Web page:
Adult-onset ADHD may not exist, study suggests

Posted on May 9, 2018

Onset of ADHD is most common in childhood; around 11 percent of children aged 4–17 years in the United States have ever been diagnosed with the condition. Around two thirds of children with ADHD will continue to have the disorder into adulthood, and it is not uncommon for an ADHD diagnosis to be made in adulthood. According to the Attention Deficit Disorder Association, around 5 percent of adults in the U.S. have ADHD.

The new study, however, suggests that the vast majority of people who are diagnosed with ADHD in later life may not actually have the condition, raising questions about whether or not onset of the condition occurs in adulthood at all. The research was conducted by Margaret H. Sibley, of the Herbert Wertheim College of Medicine at Florida International University in Miami, and her colleagues.

They conducted a longitudinal analysis of 239 individuals, all of whom were free of childhood ADHD. Each of the subjects was assessed every 2 years between the ages of 10 and 25. For the biennial assessments, the team looked at the emergence of ADHD symptoms as well as evidence of substance abuse, cognitive impairments, and mental health disorders. The results were collected in the forms of self-reports and reports from parents and teachers.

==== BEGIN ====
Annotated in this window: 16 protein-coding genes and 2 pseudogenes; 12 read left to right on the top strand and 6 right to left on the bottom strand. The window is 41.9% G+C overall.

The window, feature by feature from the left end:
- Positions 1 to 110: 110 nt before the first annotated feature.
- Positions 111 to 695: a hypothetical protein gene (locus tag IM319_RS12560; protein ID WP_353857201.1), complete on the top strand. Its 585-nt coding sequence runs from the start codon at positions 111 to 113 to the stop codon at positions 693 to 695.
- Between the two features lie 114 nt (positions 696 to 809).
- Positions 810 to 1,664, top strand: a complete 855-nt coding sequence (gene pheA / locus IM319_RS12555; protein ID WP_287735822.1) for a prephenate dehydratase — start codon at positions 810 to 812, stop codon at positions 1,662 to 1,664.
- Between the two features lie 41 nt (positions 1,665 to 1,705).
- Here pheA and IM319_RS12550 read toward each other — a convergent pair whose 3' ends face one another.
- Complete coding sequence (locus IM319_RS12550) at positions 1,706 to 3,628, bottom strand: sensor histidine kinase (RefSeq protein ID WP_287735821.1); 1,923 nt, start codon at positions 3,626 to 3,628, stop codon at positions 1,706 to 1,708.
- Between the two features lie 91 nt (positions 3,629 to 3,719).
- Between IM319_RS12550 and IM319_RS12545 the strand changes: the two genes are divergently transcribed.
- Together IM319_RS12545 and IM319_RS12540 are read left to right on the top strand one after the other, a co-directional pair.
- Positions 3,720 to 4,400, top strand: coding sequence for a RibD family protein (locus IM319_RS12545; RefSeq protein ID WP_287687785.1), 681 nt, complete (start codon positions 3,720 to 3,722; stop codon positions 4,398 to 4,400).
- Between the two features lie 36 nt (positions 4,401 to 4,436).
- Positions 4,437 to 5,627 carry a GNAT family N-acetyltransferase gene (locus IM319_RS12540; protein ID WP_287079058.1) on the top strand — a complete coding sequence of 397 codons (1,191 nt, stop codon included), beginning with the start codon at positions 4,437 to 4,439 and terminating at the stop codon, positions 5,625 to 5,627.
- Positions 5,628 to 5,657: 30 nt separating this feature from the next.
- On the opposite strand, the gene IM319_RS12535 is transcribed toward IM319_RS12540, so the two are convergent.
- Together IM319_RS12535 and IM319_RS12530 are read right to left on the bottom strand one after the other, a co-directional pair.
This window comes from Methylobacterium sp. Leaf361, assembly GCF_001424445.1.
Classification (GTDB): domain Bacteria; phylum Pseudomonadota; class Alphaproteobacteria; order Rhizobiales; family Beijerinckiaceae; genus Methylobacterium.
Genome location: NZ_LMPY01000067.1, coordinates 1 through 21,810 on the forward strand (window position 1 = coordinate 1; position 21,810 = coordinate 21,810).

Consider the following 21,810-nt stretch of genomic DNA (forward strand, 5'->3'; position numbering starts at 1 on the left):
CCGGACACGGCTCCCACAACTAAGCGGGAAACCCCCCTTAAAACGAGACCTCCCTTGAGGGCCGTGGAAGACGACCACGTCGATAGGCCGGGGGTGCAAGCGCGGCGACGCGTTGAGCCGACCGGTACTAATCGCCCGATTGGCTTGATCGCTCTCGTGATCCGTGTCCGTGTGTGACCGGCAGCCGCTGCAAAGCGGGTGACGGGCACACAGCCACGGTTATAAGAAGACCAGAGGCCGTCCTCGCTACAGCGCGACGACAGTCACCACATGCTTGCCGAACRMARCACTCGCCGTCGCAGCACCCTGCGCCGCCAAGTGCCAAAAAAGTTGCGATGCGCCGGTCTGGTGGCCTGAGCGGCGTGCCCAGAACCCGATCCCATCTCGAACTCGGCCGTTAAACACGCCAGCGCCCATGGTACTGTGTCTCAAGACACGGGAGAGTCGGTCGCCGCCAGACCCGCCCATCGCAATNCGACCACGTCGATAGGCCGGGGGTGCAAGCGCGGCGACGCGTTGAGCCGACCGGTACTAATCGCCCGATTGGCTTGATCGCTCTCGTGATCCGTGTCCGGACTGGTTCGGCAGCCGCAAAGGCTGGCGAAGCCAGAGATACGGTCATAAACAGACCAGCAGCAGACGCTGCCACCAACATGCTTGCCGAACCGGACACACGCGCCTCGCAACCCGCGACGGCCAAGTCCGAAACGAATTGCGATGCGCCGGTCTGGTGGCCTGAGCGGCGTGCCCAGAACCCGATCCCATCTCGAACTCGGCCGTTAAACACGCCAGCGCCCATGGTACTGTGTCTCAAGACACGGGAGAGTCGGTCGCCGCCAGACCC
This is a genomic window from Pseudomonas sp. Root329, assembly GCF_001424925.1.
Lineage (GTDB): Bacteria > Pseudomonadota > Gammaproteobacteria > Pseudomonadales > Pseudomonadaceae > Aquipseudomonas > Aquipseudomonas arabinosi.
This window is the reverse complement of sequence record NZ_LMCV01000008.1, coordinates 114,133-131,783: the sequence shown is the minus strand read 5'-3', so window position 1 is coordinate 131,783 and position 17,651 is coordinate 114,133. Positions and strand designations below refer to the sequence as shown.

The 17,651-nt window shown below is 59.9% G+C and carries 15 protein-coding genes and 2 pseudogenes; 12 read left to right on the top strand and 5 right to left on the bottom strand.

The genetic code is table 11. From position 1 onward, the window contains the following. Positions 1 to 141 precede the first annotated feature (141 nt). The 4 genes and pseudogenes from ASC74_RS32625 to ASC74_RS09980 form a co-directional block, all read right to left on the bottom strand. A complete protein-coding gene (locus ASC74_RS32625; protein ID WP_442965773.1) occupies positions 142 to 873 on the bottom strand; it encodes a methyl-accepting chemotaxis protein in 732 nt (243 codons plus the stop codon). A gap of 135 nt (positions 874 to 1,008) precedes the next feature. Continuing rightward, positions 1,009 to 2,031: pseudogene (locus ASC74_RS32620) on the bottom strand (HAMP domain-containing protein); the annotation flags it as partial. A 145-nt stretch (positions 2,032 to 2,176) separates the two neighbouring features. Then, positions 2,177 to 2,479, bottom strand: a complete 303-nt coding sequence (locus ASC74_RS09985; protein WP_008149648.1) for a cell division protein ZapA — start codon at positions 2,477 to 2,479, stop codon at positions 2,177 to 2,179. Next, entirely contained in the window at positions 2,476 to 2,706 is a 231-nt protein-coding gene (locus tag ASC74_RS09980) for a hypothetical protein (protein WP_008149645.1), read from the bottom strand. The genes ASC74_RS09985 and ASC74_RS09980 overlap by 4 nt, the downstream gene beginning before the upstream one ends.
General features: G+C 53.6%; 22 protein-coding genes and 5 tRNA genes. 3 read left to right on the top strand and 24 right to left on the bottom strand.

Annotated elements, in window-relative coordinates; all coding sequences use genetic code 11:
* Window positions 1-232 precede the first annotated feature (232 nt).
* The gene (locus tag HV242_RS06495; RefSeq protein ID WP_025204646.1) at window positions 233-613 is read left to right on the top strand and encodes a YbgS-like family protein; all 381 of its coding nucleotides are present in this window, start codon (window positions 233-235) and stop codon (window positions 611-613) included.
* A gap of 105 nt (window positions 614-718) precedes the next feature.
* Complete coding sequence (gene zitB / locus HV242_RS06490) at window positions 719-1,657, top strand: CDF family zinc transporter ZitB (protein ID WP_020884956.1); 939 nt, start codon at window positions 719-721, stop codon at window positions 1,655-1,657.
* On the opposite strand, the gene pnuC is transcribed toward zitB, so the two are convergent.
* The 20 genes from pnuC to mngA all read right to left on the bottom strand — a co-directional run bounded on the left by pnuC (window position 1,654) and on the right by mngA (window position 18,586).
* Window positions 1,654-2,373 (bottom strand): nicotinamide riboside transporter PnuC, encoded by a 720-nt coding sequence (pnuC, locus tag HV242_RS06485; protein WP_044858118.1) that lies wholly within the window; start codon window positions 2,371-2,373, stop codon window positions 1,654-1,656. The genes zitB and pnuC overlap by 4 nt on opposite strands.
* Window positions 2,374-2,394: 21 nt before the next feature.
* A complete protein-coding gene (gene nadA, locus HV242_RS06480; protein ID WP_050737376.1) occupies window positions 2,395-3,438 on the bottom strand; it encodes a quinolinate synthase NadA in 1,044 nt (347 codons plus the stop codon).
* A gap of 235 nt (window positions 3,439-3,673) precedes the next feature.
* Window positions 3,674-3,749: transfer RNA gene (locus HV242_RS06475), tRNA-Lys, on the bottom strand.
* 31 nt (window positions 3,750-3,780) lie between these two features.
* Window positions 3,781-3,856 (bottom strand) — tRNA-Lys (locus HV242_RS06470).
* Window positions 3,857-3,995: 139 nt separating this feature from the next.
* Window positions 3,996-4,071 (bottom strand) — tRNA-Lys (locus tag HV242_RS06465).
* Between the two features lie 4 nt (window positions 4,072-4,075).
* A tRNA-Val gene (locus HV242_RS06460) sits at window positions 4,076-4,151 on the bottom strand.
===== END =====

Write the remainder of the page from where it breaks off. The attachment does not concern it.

It was found that the adult-onset symptoms were traced back to childhood or were better explained by other problems, like the cognitive effects of heavy marijuana use, psychological trauma, or depressive symptoms that affect concentration." Furthermore, they determined that in the absence of a history of psychiatric disorders, "there was no evidence for adult-onset ADHD." This calls for greater caution and discretion in clinical diagnosis for the symptoms to be treated accordingly.

Category(s):Adult ADHD

Source material from Medical News Today

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